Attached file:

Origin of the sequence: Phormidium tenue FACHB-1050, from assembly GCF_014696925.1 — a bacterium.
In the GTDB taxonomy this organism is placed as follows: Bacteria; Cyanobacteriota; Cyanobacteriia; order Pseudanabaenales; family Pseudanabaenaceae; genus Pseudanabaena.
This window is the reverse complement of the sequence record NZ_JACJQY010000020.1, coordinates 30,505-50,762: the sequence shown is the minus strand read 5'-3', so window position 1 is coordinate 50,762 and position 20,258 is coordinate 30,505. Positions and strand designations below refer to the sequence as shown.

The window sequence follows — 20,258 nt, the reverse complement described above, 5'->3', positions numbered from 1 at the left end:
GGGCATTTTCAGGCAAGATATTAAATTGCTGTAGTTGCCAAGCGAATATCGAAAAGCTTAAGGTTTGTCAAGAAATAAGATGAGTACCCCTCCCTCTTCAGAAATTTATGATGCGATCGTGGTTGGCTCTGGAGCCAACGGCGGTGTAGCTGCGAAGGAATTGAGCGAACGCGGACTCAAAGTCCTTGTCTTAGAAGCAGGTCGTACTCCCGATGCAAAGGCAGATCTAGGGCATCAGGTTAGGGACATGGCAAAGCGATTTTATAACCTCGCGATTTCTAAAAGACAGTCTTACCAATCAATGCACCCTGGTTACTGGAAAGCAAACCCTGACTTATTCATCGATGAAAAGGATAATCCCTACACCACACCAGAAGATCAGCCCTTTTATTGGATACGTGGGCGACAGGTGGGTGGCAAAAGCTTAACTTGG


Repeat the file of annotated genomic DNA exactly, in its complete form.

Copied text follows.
Origin of the sequence: Phormidium tenue FACHB-1050, from assembly GCF_014696925.1 — a bacterium.
In the GTDB taxonomy this organism is placed as follows: Bacteria; Cyanobacteriota; Cyanobacteriia; order Pseudanabaenales; family Pseudanabaenaceae; genus Pseudanabaena.
This window is the reverse complement of the sequence record NZ_JACJQY010000020.1, coordinates 30,505-50,762: the sequence shown is the minus strand read 5'-3', so window position 1 is coordinate 50,762 and position 20,258 is coordinate 30,505. Positions and strand designations below refer to the sequence as shown.

The window sequence follows — 20,258 nt, the reverse complement described above, 5'->3', positions numbered from 1 at the left end:
GGGCATTTTCAGGCAAGATATTAAATTGCTGTAGTTGCCAAGCGAATATCGAAAAGCTTAAGGTTTGTCAAGAAATAAGATGAGTACCCCTCCCTCTTCAGAAATTTATGATGCGATCGTGGTTGGCTCTGGAGCCAACGGCGGTGTAGCTGCGAAGGAATTGAGCGAACGCGGACTCAAAGTCCTTGTCTTAGAAGCAGGTCGTACTCCCGATGCAAAGGCAGATCTAGGGCATCAGGTTAGGGACATGGCAAAGCGATTTTATAACCTCGCGATTTCTAAAAGACAGTCTTACCAATCAATGCACCCTGGTTACTGGAAAGCAAACCCTGACTTATTCATCGATGAAAAGGATAATCCCTACACCACACCAGAAGATCAGCCCTTTTATTGGATACGTGGGCGACAGGTGGGTGGCAAAAGCTTAACTTGG